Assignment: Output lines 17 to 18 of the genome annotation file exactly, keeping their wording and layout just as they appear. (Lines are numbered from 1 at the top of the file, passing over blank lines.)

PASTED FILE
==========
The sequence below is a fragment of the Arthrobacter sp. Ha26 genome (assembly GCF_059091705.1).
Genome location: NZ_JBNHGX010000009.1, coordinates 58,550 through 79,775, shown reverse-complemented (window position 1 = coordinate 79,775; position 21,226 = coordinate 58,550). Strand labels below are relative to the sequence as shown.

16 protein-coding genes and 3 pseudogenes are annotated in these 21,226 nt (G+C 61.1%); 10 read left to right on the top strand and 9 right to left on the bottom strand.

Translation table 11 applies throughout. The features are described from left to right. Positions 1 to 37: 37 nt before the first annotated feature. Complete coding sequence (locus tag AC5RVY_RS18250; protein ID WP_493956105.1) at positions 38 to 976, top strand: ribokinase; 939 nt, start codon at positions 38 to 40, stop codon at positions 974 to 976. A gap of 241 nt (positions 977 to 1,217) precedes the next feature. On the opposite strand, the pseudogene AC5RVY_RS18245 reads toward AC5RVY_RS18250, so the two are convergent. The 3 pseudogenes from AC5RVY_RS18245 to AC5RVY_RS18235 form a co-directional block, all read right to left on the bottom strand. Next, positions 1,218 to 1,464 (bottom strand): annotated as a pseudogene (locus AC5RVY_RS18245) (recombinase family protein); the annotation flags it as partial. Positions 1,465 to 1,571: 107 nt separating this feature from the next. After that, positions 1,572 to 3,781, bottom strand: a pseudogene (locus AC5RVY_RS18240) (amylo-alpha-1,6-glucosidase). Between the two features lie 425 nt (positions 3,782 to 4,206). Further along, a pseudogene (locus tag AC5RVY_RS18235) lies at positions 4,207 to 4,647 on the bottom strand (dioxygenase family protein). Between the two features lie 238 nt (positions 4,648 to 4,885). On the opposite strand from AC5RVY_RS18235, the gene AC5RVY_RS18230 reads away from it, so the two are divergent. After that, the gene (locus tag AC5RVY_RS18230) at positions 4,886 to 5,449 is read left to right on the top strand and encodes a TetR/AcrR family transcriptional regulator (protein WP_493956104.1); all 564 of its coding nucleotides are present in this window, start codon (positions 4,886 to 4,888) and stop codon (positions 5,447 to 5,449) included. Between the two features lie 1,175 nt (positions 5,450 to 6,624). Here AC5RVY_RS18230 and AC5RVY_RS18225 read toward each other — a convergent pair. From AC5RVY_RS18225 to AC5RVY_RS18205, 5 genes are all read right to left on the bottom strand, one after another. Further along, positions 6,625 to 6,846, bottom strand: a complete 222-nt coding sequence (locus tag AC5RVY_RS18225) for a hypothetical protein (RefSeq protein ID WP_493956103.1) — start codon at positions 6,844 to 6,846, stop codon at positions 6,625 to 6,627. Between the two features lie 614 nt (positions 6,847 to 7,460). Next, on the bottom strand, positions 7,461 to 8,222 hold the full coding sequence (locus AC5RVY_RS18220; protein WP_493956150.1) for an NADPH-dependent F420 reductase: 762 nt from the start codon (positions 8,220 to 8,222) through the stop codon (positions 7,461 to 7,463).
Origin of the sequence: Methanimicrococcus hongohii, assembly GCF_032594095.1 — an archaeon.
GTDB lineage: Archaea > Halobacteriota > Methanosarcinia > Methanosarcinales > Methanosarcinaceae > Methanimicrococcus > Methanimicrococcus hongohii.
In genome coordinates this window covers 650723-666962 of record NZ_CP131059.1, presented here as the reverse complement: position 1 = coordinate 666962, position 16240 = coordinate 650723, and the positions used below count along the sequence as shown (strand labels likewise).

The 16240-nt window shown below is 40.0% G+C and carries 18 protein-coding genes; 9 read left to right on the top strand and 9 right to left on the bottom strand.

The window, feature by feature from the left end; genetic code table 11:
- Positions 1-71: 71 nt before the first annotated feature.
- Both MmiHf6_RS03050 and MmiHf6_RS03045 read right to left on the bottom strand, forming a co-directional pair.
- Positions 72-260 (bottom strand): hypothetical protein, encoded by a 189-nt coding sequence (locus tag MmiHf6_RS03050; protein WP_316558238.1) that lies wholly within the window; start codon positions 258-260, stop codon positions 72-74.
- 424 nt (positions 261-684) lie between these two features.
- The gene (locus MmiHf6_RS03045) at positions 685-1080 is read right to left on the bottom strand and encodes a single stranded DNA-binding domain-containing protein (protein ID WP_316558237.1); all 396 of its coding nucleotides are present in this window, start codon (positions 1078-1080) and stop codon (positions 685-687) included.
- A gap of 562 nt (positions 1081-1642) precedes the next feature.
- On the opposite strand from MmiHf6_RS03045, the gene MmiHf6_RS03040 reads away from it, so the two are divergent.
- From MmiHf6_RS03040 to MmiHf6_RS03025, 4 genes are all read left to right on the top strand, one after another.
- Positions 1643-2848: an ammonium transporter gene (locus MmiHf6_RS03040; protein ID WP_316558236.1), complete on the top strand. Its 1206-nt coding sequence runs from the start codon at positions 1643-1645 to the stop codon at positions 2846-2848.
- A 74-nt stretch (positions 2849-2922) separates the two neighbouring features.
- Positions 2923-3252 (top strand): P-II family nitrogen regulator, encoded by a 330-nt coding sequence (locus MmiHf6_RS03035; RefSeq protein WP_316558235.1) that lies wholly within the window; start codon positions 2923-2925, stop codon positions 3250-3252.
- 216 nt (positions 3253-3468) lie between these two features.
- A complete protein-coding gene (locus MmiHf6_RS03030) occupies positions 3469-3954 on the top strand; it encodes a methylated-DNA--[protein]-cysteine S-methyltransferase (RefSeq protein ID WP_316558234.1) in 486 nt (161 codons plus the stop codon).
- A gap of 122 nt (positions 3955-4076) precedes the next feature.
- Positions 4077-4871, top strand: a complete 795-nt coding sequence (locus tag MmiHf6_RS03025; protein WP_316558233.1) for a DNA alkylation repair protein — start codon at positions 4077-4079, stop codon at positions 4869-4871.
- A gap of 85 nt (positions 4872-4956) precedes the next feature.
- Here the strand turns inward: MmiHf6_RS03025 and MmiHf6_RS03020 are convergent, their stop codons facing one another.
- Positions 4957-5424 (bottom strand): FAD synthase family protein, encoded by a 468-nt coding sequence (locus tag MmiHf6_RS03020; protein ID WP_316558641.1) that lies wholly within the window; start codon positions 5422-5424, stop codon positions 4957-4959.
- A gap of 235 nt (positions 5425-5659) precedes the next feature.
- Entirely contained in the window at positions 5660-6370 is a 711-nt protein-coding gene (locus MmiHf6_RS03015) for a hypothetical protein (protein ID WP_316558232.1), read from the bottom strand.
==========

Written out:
- From MmiHf6_RS03040 to MmiHf6_RS03025, 4 genes are all read left to right on the top strand, one after another.
- Positions 1643-2848: an ammonium transporter gene (locus MmiHf6_RS03040; protein ID WP_316558236.1), complete on the top strand. Its 1206-nt coding sequence runs from the start codon at positions 1643-1645 to the stop codon at positions 2846-2848.